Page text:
At fifty minutes long the album could have been a case of too much of the same thing in one listening but, as mentioned before the three songs where Sian Webley joins in on vocals, especially ‘Why Does Everything Always Come Down To Love?’, take the album to another dimension and add more colour.
It might well be three years old but ‘Hope Dies Last’ is in the top five albums I have heard this year without a doubt. Even without name-checking the best song Paul Weller ever wrote in ‘Will You?’ it would be up there just for Tomkinson’s vocals and melodies.
Sensitive, intelligent and from the
heart. A fine debut.
‘The Turner’ is a Manchester singer/songwriter called Gary Tomkinson and this self-released debut features contributions from James Youngjohns and Sian Webley from Anna Kashfi as well as Mike Harries from Quiet Loner. ‘Hope Dies Last’, presumably taken from Studs Terkel’s commentary on keeping faith in difficult times, is an appropriate title for these intelligent reflections on love and self-doubt. Sounding somewhere between Chris Difford and Paul Heaton, Tomkinson is a brave romantic, unafraid to write and sing with an almost feminine sensibility. Refreshingly, there is no pretense of swagger or trickery; these songs are naked and unashamedly vulnerable in a way not often seen in male songwriters. Particularly on ‘Each Time Love Lies’, where he only barely reaches the high notes, Tomkinson seems fearlessly, proudly sentimental with (admirably) no concern for the occasional wobbly note. What matters is truth and heart--real heart, not the usual glib artifice -- and this record is certainly truth and heart in spades. The musicianship and production is spare but pin sharp and, even after fifty minutes, thirteen songs don’t seem quite enough. The occasional string arrangements perfectly accentuate the songs melancholia and, for a relatively anonymous debut, 'Hope Dies Last' feels like a real discovery that deserves attention.
Reviewers Rating: 7 out of 10
God Is In The TV
I believe it was the great prophet Haddaway that boldly proclaimed “What is love? Baby don't hurt me / Don't hurt me / no more”. We chase love like rats after bacon scraps, and when we carelessly lose love we are forlorn, crying into our favourite woollen blankets, with Kenny G in the background comforting us with syrupy notes from his soprano saxophone.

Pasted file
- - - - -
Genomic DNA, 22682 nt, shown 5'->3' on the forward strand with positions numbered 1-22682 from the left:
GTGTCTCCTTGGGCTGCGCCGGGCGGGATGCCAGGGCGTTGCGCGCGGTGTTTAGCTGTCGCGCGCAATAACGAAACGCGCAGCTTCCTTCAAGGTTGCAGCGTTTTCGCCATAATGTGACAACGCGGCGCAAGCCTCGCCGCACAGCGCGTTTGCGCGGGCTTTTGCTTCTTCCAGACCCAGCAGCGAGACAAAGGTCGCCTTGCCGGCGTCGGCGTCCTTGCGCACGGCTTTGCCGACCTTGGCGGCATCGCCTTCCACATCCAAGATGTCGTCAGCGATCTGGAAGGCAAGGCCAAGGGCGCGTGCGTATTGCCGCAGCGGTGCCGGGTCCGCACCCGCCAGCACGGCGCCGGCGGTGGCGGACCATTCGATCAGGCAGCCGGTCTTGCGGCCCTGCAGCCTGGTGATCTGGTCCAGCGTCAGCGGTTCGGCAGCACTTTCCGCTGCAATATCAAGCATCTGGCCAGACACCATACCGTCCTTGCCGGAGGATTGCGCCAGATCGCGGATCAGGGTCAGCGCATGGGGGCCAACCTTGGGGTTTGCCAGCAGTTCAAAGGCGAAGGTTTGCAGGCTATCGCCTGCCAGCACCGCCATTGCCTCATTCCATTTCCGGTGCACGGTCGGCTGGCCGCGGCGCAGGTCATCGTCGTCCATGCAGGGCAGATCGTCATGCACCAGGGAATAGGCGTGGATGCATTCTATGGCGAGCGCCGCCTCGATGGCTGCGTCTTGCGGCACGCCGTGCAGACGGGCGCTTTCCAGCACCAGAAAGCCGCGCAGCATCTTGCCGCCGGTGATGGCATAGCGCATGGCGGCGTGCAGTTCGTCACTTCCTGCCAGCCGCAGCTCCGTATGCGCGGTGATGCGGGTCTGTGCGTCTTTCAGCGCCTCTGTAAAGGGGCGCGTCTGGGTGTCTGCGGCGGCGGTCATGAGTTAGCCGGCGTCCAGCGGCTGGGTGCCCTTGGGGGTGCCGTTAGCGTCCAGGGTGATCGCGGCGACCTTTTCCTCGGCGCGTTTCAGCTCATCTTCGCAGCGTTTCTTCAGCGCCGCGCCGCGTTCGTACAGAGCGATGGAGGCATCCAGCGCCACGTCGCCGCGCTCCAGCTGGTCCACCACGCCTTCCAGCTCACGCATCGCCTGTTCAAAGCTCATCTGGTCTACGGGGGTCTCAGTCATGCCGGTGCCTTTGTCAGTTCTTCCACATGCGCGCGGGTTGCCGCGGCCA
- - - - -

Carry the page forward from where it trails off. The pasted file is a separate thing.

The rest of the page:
The Turner is a vehicle driven by Gary Tomkinson, a Manchester based singer songwriter who operates alongside an assortment of contributors including Sian Webley and Mike Harrries. Hope Dies Last is an interesting concept, looking at life through various vulnerable eyes; from the perspectives of people, down on their luck who cling on to something insubstantial, something that isn’t tangible, yet something that nonetheless keeps them going.
It was Nietzsche who stated “Hope is the worst of evils, for it prolongs the torments of man.” Had he heard this album he might have retracted that statement. Tomkinson reflects beautifully, he’s an old fashioned romantic who comes across as sincere in the most cynical of ages. With a voice that veers between Paul Heaton, and one of my personal favourites – Jackson Browne.
‘Can I Bring Him Here?’ lingers, crisp with morning dew, the debonair string arrangements on ‘Each Time Love Lies’ enchant, ‘Reverie’ captures Tomkinson’s authentic vocal performance and ‘Why Does Everything Always Come Down to Love?’ totters on the frozen lake, waiting for a partner to lead it to a homely fire place.
There are too many troubadours knocking about the local live scene that straddle cliché and come across as trite timewasters pandering only to their own brittle egos. The Turner, simple and understated in terms of their musicianship prove that passionate songwriters can thrive even if they sing about the lovey dovey stuff.